Samsung Electronics flagged a nearly 60 percent rise in third-quarter operating profits Thursday, largely driven by strong smartphone sales boosted by US sanctions against its rival Huawei.
The South Korean tech giant said in an earnings estimate that it expected operating profit to be 12.3 trillion won ($10.6 billion) for July to September, up from 7.8 trillion won in the same period last year.
The prediction was in line with analyst forecasts.
Samsung was projected to post around 10.3 trillion won ($8.9 billion) in third-quarter operating profit, according to market researcher FnGuide.
Samsung Electronics is crucial to South Korea’s economic health. It is the flagship subsidiary of the giant Samsung group, by far the largest of the family-controlled conglomerates known as chaebols that dominate business in the world’s 12th-largest economy.
Its overall turnover is equivalent to a fifth of the country’s gross domestic product.
Analysts say the firm’s strong third-quarter performance was largely led by its mobile business, which enjoyed a boost from US sanctions on Huawei.
A Washington ban on foreign companies providing Huawei with US-origin technology came into effect on September 15, cutting off essential supplies of semiconductors and software needed for making smartphones and 5G equipment.
Kang Min-soo, an analyst at Counterpoint Research, said US sanctions against Huawei were becoming “a big factor” affecting the global smartphone market.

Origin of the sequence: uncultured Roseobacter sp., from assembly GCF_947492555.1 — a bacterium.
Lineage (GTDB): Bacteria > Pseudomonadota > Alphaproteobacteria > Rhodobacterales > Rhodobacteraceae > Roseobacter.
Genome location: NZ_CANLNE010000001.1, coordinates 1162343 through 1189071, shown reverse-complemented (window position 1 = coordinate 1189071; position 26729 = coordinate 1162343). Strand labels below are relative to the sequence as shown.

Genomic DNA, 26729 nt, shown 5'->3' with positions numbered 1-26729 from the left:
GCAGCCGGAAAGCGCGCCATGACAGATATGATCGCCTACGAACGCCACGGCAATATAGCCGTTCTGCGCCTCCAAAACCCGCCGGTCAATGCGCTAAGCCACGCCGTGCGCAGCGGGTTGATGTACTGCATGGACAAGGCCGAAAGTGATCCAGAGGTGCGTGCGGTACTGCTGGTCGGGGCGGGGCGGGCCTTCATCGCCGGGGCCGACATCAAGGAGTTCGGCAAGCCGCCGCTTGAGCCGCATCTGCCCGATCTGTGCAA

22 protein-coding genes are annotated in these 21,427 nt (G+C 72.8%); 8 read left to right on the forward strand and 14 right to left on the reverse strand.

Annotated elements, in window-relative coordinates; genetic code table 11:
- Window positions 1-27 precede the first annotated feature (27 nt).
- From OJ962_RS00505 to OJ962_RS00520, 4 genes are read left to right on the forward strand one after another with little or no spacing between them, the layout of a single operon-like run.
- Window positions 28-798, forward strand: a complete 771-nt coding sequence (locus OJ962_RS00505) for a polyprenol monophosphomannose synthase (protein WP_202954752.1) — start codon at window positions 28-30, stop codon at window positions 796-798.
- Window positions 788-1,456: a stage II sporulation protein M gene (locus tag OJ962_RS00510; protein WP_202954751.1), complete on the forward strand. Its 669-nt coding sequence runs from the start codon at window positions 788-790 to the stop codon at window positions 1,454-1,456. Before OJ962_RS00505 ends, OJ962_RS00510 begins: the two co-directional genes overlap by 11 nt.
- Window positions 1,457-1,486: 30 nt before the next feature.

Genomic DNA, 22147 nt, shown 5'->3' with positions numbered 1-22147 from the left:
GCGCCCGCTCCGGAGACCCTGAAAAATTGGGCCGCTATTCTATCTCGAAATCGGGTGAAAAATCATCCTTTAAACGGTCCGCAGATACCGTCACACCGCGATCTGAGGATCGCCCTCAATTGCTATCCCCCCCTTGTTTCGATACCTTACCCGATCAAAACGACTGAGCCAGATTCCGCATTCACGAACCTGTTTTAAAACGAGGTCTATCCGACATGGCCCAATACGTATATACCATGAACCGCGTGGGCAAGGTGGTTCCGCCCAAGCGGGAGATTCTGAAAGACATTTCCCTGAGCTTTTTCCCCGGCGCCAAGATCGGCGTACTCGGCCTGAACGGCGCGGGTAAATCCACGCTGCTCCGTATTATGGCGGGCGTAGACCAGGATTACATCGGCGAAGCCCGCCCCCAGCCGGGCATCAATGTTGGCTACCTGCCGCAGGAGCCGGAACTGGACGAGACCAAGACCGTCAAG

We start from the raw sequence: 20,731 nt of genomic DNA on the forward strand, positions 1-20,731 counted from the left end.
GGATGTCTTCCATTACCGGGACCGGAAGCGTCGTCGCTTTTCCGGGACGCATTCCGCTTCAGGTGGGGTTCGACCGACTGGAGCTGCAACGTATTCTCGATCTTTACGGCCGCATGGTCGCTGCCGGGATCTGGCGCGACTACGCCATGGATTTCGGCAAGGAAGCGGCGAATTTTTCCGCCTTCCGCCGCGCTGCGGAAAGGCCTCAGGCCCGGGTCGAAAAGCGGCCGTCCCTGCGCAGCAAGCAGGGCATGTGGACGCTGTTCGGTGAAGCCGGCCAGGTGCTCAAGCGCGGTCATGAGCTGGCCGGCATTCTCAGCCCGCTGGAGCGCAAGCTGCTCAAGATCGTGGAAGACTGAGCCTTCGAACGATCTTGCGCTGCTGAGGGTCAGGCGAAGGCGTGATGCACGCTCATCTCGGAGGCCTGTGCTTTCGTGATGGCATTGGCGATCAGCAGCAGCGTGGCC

“For Samsung, it will be a good opportunity to increase market share in Europe, where it has been competing with Huawei in various price bands,” he added.
Looking forward, analysts said falling chip prices could put a damper on Samsung’s performance in the final quarter of the year.
Samsung is the world’s biggest manufacturer of memory chips and led the DRAM market with 43.5-percent share in the April-to-June period, according to market researcher TrendForce.
But server DRAM chips — which enjoyed a boost from the pandemic that prompted working from home and online classes — were experiencing “significant oversupply”.
“Therefore, contract prices of server DRAM products continue to descend to new lows,” TrendForce said in a report, forecasting a 13- to 18-percent drop in the fourth quarter.
Adding to Samsung’s challenges, vice chairman and de facto leader Lee Jae-yong is being retried over a sprawling corruption scandal that could see him return to prison.
He is not being held in custody during the proceedings, but a guilty verdict could deprive the firm of its top decision-maker.
Samsung withholds net profit and sector-by-sector business performance data until it releases its final earnings report, expected later this month.